WiMax/LTE over sea network
Thinking about new ocean monitoring systems...



The biggest threat to the future of mankind and other living organisms is the climate change. The ocean is the great climate regulator on the planet, therefore, is essential to monitor the ocean to predict where and when the changes will occur as well as their intensity, in order to minimize the damage. The South Atlantic and Tropical are very little monitored and many ocean phenomena that happens in these regions affect the climate worldwide.


Submarine Research Station Powered by Oceanic Currents

The LabTecMar is developing the world’s first Submarine Research Station (SRS) that will use the energy of the tides or oceanic currents to generate their own electricity, operating during years without maintenance. The data and images stored in these stations may be collected by autonomous vehicles, acoustic systems, laser or satellite through an antenna-winch system. Our goal is to install various of  these stations in the South and Tropical Atlantic, creating a long-term monitoring system. The energy will be generated by a VAOCT (Vertical Axis Ocean Current Turbine).


Columnar Buoy System


A new type of monitoring buoy is also being developed. It is a columnar buoy that can monitor the entire water column. This buoy can be used, for example, for monitoring the artificial reefs.


South Atlantic Underwater Vehicles Explorers — SAUVE



Several vehicles, with different approaches, should be created within the SAUVE project. The first vehicle of this series will be a hybrid model that move autonomously (AUV) or remotely controlled (ROV). In autonomous mode, it will be guided by isobaths (which are lines of equal depth parallel to the coast) with the aid of sonar and electronic compass.


OOCEANAT – Oceanic Observatory and Interaction with the Atmosphere

The idea of ​​ocean observatories (OOI) is to create extensive monitoring networks on the seabed, allowing to monitor in real time  chemical, physical, geological and biological phenomena that occur in these environments. Led by the United States, which considers it the greatest advance in marine research over the past 50 years, is also being adopted by other countries.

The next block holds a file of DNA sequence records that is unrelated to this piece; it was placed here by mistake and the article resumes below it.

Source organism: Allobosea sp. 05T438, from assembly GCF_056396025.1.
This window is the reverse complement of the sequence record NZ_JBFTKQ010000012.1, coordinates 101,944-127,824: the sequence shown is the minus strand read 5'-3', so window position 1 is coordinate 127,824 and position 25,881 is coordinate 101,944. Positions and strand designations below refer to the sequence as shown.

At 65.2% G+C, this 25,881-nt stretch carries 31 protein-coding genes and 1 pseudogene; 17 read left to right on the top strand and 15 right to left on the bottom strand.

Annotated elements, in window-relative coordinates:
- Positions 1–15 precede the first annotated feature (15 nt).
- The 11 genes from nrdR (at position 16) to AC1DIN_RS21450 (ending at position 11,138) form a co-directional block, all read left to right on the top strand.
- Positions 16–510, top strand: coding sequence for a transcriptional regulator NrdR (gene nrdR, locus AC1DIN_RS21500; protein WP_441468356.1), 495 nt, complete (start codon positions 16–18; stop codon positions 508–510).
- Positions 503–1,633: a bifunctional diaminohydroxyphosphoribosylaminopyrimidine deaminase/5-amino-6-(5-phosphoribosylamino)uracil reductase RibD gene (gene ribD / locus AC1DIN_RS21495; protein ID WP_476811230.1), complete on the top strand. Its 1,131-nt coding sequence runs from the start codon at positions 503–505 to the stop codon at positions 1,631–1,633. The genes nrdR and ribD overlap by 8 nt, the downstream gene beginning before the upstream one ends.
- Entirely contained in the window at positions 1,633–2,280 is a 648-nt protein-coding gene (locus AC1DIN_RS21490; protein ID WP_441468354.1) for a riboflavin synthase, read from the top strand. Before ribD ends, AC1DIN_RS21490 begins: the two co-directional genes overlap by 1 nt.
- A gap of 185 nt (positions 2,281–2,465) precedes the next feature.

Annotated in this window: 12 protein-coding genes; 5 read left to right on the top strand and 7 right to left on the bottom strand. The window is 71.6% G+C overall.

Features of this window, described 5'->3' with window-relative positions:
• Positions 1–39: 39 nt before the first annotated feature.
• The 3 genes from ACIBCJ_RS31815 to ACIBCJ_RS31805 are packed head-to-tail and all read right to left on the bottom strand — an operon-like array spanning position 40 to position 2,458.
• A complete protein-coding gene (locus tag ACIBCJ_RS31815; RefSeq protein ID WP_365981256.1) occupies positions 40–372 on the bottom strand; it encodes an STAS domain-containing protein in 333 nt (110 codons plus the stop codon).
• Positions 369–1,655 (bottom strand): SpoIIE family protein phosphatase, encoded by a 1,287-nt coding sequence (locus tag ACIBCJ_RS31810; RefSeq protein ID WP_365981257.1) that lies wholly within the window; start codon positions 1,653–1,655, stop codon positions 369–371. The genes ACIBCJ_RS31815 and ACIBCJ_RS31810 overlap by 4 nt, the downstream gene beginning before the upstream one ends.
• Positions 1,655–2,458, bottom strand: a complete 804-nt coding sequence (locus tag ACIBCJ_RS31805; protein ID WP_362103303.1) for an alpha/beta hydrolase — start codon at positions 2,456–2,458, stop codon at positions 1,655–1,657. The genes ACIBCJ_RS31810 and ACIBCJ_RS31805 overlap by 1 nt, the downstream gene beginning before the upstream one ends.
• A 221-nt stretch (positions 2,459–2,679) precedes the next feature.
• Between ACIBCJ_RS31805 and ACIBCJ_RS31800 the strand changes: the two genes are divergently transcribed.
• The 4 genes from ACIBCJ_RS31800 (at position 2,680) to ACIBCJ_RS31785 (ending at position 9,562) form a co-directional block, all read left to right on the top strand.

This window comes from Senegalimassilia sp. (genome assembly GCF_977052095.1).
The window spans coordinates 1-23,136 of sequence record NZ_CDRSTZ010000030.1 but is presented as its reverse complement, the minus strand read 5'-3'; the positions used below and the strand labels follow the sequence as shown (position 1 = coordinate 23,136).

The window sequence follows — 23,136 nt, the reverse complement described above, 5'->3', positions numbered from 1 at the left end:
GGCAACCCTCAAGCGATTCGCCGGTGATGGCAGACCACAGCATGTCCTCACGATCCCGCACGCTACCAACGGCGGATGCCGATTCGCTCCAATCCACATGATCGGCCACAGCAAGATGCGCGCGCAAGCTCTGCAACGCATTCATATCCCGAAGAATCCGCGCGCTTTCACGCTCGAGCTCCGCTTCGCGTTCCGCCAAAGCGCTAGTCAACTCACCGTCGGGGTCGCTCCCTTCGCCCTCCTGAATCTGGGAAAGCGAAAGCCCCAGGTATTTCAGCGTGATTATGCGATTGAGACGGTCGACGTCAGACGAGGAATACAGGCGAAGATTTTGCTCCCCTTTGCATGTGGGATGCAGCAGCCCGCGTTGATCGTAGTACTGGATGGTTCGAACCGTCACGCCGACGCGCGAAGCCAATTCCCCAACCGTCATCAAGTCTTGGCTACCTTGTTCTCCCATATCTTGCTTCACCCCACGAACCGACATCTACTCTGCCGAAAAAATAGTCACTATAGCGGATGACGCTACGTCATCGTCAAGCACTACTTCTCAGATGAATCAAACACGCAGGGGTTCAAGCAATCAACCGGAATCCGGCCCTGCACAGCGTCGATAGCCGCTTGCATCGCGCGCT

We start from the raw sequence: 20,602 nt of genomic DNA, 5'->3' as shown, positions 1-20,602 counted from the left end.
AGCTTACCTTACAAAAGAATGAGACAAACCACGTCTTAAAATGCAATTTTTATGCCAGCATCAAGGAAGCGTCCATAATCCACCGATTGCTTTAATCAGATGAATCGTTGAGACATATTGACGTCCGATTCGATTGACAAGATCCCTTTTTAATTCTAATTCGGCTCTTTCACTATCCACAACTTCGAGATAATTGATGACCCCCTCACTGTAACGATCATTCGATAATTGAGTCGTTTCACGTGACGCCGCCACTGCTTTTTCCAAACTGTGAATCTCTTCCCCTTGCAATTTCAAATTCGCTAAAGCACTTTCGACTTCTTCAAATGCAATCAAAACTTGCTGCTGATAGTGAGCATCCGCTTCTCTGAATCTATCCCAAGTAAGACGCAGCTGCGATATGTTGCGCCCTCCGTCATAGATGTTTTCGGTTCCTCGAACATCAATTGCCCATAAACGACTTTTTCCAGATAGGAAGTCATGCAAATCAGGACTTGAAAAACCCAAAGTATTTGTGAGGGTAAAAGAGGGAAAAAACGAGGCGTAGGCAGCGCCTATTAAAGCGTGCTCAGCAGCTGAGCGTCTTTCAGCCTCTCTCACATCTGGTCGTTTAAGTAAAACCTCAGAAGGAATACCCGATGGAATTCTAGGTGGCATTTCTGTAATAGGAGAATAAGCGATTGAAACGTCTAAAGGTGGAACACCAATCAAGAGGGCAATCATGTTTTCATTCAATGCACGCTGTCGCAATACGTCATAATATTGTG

The LabTecMar has a project to create an ocean observatory in Brazil, based on an innovative system called MBNAS (Multibuoys Network Array System) or simply Multibuoys. This system is based on a long distance wireless communication network over the sea. This technology will use various buoys lined up of the coast towards offshore  and others scattered in a bay. All buoys will have measuring instruments and cameras controlled by a computer and will communicate with each other and with a shore station control, forming a monitoring network with high speed in real-time.


One of the buoys may be 100 m in length, forming a very stable structure, important for certain types of research. The energy to power the equipments will be obtained by Vertical Axis Wind Turbines (VAWT), which have low maintenance. The batteries are housed in the bottom of the buoys where the temperature is low, allowing them to last 10 years or more.



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AUV Docking Station OCCUR Powered



This docking station, to recharge and communication, is powered by the oceanic currents (OCCUR). A OCT (Oceanic Currents Turbine) will generate electric energy to recharge the batteries of autonomous vehicles  (AUV) through an electromagnetic charger system. This innovation will allow a AUV to explore a particular place, for example, in deep ocean for long-term.